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Christmas Comes Early for TAB Great Chase Groups

There was a sense of dejavu surrounding today’s 2014 TAB Great Chase Grand Final at The Meadows.

Like last year, the winning greyhound was black in colour and it came from Box 8, and again it was Devon Meadows trainer Glenn Rounds who was victorious.

However, this time around the winning greyhound wasn’t Living Proof. It was, in fact, his half brother, All Strung Out, who came from midfield to win in 30.046sec.

The TAB Great Chase is as much about the greyhounds as it is about the community groups they race for, and this year’s biggest winners were Frankston organisation Connecting Skills Australia, who were paired with All Strung Out at the beginning of the series three weeks ago.

As if being paired with Grand Finalist wasn’t enough excitement for the organisations cheering on their greyhound in the main event, a man named Craig Wilson, who has long been connected with greyhound racing, created another tremendous highlight on the day.

Craig, the son of former GRV Chairman, the late Jan Wilson, had a touch of Santa Claus about him when he announced that all 10 groups matched to the TAB Great Chase grand finalists would receive an extra $2,000 each courtesy of his parents’ estate.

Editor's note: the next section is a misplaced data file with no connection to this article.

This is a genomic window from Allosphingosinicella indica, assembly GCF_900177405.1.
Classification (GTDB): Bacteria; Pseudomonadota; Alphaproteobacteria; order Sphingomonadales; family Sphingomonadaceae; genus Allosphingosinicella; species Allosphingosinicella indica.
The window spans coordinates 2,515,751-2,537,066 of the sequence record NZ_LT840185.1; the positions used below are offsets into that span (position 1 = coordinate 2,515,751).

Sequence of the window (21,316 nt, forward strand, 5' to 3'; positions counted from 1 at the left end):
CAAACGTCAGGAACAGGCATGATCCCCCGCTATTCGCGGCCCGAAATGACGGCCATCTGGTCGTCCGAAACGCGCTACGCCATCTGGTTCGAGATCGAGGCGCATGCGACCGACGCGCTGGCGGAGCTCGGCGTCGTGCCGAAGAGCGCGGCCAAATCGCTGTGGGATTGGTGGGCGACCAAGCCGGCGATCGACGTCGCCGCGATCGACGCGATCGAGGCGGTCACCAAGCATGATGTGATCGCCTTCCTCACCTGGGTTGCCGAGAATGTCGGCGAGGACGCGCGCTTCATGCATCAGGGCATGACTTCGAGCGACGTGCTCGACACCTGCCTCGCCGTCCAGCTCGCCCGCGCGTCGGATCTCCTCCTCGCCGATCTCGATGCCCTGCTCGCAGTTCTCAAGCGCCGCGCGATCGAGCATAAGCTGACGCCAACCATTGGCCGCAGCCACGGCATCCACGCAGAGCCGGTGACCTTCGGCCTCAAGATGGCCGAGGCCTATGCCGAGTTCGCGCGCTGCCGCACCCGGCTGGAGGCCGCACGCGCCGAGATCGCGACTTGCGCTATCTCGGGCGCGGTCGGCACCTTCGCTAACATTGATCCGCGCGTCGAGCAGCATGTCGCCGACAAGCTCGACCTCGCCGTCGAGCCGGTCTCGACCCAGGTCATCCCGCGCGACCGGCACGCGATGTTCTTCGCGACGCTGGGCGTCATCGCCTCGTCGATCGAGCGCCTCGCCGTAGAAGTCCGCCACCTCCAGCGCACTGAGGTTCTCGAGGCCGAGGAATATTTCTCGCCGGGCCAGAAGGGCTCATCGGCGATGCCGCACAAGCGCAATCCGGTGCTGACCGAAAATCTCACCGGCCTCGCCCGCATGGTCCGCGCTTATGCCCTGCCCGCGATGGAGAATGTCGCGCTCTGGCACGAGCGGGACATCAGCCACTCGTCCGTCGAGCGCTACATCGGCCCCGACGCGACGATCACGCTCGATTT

Craig Wilson (right) presents the President of Riding Develops Ability in Warragul with a $2,000 cheque and a framed certificate. Pics Clint Anderson.
That meant the first prize for Connecting Skills Australia increased to $7,000 (up from $5,000), while the Department of Human Services (Connemara Road) received $4,000 (up from $2,000) as they were matched to runner-up Top Secret. Riding for the Disabled in Maryborough, meanwhile, received $3,000 for being paired with third placegetter Darcy’s Entity.

The day, however, belonged mostly to Connecting Skills Australia, a not-for-profit charitable organisation focused on the integration of adults with a disability into the workforce and the community.

On top of the $7,000 for their Grand Final win and $1,000 for winning a heat at Cranbourne earlier in the series, the group will also receive the equivalent of 10 per cent of All Strung Out’s prize money for the next 12 months.

“It’s a real honour to be a part of the TAB Great Chase every year,” said Jeff Don, of Connecting Skills Australia.

“This is the first time we’ve had a greyhound in the Grand Final and it was so exciting. We were all  positioned just before the finish line and when our beautiful dog hit the lead I don’t think there was a bum on a seat. We were jumping and screaming and when he crossed the line in front we couldn’t believe our luck.”

“The $7,000 will go a long way. It will allow us to support our individual clients and assist with all the transitional work we do in getting our clients into the community.”

The 2014 TAB Great Chase was run across all of Victoria’s 12 operational greyhound tracks in recent weeks, where thousands of clients and carers from 150 groups that care for the intellectually and physically disabled have received free VIP treatment at the races.

All groups were randomly matched to greyhounds competing in the series, who raced to win them in excess of $50,000 in prize money.

The TAB Great Chase has distributed more than $370,000 into Victoria’s disability sector since it began in 2003.

Watch: The 2014 TAB Great Chase Grand Final.

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